Date of Award

1973

Document Type

Thesis

Degree Name

Master of Science (M.S.) in Biology

Department

Biology

Physical Description

1 online resource (69 Pages)

Subjects

Apophallus donicus, Trematoda -- Oregon

DOI

10.15760/etd.1611

Abstract

Apophallus donicus is examined, its life cycle is described, and certain additions are made to its biology. It is thought, but not proven, that eggs are eaten by the first.intermediate host, the local stream snail FluI menicola virens, and the miracidia escape internally. Mother and daughter rediae stages result, the later producing cercariae which are shed into the water. After burrowing just beneath the skin in suckers (Catostomus macrocheilus Girard), rainbow trout (Salmo 9airdneri Richardson), coho salmon (Oncorhynchus kisutch (Walbaum) squawfish (Ptychocheilus oregonensis Richardson), blackside dace (Rhinichthys osculus nubilus (Girard), redside shiners (Richardsonius balteatus balteatus (Richardson),and possibly other fish, the cercariae encyst and the resulting metacercariae cause black-spot disease in the host. Natural definitive hosts were not found, but laboratory infections included gerbils, white rats, golden hamsters, chickens, catfish (Ictalurus punctatus (Rafinesque), cats, and the author. A rainbow trout was found which had 33 immature Apophallus in its small intestine. All were alive and active, but their entire posterior ends, including all the sex organs, were degenerate and poorly formed compared to the anterior halves of their bodies, and there was no evidence that adults with eggs would have resulted. This trematode is very hardy and adaptable in all stages of its life cycle, e.g., cercariae lived and were active up until eight days after being shed, metacercariae remained infective in fish which had been dead and out of water for 60 hours, and adults lived in tap water at room temperature for 72 hours.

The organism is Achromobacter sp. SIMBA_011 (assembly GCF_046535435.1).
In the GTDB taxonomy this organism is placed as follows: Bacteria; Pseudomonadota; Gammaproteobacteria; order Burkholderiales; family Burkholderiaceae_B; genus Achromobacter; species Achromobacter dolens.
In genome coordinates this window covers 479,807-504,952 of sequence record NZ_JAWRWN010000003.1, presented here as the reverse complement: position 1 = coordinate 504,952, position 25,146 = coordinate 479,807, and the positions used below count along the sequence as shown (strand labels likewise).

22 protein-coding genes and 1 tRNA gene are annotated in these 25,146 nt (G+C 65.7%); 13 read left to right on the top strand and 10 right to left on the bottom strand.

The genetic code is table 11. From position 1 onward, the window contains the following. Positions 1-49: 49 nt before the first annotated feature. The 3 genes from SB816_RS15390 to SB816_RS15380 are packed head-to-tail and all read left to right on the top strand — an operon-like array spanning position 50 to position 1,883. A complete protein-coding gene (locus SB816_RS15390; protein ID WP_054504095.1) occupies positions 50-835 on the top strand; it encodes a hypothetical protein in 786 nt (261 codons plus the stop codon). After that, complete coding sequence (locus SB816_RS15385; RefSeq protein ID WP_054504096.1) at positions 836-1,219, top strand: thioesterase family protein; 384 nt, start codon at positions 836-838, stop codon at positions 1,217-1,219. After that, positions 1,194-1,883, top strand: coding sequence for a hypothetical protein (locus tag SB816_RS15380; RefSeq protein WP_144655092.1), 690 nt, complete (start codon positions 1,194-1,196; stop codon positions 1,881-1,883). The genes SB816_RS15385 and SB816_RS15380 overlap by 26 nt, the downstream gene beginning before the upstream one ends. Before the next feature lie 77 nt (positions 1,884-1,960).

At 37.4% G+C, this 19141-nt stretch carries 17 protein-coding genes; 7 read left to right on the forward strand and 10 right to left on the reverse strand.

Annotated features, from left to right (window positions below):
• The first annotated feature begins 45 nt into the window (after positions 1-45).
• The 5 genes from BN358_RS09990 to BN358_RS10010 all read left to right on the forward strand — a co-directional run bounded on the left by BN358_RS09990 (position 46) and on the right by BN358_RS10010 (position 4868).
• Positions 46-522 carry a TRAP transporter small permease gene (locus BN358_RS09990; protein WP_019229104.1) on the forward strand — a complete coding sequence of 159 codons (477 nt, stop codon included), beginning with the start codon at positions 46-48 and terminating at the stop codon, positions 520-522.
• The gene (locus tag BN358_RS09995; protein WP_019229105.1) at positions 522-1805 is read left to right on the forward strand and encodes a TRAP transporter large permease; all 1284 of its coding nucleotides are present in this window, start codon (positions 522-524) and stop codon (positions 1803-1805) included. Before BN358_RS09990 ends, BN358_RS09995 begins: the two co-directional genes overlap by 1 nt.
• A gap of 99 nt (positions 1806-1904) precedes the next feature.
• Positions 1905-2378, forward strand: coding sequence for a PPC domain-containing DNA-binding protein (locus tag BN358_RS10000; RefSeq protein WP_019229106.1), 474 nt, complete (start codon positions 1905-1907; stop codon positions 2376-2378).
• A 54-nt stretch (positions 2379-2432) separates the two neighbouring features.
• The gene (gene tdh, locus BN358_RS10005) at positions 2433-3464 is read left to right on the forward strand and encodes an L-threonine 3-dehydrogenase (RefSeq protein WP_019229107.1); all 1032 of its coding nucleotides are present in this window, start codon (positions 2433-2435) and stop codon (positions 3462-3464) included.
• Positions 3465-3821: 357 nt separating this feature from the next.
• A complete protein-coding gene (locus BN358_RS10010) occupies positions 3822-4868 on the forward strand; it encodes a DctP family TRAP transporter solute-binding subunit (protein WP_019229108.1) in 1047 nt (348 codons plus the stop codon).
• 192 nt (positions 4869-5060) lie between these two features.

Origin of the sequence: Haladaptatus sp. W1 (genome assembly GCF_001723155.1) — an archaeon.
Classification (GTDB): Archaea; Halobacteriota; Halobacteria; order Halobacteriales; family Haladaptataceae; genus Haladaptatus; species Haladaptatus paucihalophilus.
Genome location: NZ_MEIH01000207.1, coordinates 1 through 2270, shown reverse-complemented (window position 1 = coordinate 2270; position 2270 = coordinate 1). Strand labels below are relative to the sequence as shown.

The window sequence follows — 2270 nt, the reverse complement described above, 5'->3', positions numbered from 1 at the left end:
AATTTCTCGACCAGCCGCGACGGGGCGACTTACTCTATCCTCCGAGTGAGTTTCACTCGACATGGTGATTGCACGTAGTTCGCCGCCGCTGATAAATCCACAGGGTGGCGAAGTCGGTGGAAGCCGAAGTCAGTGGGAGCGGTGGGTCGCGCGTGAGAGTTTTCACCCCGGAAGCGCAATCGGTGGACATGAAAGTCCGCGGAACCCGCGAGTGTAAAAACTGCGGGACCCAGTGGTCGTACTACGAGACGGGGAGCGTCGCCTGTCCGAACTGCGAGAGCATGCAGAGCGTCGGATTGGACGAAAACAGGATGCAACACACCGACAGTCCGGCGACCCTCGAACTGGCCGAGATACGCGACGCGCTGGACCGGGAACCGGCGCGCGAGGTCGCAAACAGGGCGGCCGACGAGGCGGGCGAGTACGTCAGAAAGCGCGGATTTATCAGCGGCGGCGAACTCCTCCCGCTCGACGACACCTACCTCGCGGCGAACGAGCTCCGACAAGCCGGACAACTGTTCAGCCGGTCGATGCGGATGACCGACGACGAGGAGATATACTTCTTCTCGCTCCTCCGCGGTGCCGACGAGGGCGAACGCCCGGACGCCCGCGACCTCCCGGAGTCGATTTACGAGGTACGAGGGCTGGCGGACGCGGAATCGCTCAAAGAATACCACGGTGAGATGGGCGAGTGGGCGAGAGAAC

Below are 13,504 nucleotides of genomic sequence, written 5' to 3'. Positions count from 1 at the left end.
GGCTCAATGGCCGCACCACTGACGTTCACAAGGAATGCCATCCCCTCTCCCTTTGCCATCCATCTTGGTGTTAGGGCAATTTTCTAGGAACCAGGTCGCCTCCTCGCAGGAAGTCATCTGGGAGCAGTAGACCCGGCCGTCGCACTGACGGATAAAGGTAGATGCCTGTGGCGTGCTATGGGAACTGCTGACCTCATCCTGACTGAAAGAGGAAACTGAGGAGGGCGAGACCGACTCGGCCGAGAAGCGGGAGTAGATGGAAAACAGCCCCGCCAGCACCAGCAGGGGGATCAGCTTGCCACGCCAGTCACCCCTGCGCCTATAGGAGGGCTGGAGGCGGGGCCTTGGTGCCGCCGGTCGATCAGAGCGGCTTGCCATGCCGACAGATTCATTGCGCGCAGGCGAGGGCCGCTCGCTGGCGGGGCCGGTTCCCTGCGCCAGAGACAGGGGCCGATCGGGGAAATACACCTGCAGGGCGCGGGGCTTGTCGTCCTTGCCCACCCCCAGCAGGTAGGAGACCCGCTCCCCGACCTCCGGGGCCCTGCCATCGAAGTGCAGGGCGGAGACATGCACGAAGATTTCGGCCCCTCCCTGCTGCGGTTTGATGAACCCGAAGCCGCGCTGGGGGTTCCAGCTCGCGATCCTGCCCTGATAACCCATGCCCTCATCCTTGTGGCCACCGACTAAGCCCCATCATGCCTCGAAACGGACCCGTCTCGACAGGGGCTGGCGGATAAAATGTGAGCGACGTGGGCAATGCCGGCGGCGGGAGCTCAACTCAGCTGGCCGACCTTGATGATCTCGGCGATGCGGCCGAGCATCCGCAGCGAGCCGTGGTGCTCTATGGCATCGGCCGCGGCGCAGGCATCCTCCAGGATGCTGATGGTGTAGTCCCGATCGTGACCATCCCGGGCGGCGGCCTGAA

Persistent Identifier

http://archives.pdx.edu/ds/psu/10983

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